Investing in smallholder farmers who own livestock in rural Africa, such as these women in Tanzania, is a catalyst for economic growth (photo credit: ILRI/Deo Gratias Shayo).
Last October (2013), the World Bank reported on the findings of a case study on ‘Livestock and Livelihoods in Rural Tanzania.’ The study assessed opportunities and barriers to contributions livestock make to livelihoods of the poor in three African countries.
This analysis was part of a two-year ‘Livestock Data Innovation in Africa’ project funded by the Bill & Melinda Gates Foundation. The project was implemented in Niger, Tanzania and Uganda by the World Bank, the African Union–Interafrican Bureau for Animal Resources and the International Livestock Research Intistute (ILRI) from 2010 to 2012.
The study reveals ‘investment gaps, potential benefits, and overall social impact’ of the livestock sector in rural Africa, the article says. These facts include how the ‘livestock sector [contributes] to the economic growth of the country, productivity of the sector itself and gender issues, especially in terms of differential livestock ownership and access to inputs and markets.
The study reports that most rural households in Tanzania are earning an average of 22% of total household income from livestock activities and 25% of the households that own livestock use organic fertilizer from their animal stock for crop production, a practice, the article says, ‘that if taken to scale can potentially increase overall agricultural production’.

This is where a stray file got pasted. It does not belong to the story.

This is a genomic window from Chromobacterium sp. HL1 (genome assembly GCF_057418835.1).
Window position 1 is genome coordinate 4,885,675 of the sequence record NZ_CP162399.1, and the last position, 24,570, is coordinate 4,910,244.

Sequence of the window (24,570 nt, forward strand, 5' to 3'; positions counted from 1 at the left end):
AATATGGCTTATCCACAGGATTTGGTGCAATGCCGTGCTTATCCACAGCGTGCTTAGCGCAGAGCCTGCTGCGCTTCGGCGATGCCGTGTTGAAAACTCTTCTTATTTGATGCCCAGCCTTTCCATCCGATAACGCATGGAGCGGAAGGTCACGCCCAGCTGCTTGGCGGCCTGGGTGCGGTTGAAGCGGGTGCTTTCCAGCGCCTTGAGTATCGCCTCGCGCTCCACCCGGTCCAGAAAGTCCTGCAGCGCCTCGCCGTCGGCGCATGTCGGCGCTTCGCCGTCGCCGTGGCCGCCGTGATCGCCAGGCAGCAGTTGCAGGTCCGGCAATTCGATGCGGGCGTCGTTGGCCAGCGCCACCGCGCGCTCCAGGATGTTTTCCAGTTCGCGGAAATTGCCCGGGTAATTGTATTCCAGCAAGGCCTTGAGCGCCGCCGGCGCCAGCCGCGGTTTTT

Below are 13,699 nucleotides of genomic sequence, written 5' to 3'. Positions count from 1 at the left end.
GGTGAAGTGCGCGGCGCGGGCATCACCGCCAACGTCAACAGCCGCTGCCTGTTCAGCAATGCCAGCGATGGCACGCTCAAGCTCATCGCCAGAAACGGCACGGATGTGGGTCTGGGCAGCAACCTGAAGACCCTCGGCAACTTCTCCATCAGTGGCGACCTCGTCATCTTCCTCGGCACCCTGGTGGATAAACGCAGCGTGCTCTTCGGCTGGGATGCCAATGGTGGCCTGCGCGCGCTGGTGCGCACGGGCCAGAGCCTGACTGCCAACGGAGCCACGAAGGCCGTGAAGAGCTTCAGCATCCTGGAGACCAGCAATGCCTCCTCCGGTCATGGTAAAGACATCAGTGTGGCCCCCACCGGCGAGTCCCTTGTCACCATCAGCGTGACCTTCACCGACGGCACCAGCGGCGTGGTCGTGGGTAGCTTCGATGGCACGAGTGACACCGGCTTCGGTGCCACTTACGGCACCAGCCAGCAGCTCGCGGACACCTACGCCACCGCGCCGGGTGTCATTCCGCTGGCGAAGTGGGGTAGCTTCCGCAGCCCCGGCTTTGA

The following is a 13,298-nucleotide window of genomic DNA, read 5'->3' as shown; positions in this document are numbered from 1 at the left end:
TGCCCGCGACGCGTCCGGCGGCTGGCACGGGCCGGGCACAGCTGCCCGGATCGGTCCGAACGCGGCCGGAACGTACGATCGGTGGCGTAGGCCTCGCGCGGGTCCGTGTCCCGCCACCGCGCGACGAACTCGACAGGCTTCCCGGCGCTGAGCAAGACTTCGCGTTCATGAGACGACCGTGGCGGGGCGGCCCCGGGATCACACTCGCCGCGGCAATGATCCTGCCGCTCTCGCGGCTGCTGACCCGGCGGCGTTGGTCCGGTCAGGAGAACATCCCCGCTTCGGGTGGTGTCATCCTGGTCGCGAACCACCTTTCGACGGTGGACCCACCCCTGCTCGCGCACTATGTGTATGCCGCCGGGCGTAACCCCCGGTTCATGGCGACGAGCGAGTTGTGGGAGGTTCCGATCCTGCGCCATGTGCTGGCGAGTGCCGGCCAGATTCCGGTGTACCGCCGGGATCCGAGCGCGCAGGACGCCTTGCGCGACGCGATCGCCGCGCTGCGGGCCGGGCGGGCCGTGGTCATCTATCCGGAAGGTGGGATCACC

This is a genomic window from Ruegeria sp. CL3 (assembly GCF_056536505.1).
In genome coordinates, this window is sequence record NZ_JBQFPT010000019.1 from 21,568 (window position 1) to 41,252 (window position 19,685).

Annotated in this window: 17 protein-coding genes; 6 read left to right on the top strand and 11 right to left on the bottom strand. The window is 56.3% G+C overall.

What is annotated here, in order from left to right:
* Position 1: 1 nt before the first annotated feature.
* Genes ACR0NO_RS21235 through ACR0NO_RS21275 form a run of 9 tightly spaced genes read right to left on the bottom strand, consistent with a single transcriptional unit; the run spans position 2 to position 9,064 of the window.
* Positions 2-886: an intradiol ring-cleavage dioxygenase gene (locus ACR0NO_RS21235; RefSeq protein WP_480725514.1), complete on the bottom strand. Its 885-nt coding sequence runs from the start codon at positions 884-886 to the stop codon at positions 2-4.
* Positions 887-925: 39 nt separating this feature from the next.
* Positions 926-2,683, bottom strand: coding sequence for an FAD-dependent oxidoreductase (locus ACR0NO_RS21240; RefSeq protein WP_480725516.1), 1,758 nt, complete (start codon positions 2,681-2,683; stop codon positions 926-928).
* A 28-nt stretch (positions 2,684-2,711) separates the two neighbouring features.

Most African farmers depend on livestock such as chickens, goats and cattle for food and much-needed income from the sale of livestock and livestock products, such as meat, milk and eggs. Animal stock are thus a key asset for many households in the continent.
Furthermore, the study shows that ‘Tanzanian women who own livestock and are heads of household provide better nutrition for their entire family and are more commercially oriented than their male counterparts. Among women who own livestock, 37% of their total production is sold on the market compared to 30% of male livestock production.’
But livestock management challenges remain significant in the country. For example, ‘less than one-third of all family-owned livestock is vaccinated and approximately 60% of all the animals suffer from some type of preventable disease.’
The findings of the study, reports the World Bank article, ‘confirm that investing in smallholder farmers who own livestock in rural Africa is a catalyst for economic growth’.
Read the whole article from the World Bank website: ‘The Role of Livestock Data in Rural Africa: The Tanzanian Case Study.’
Visit the project website: Livestock Data Innovation in Africa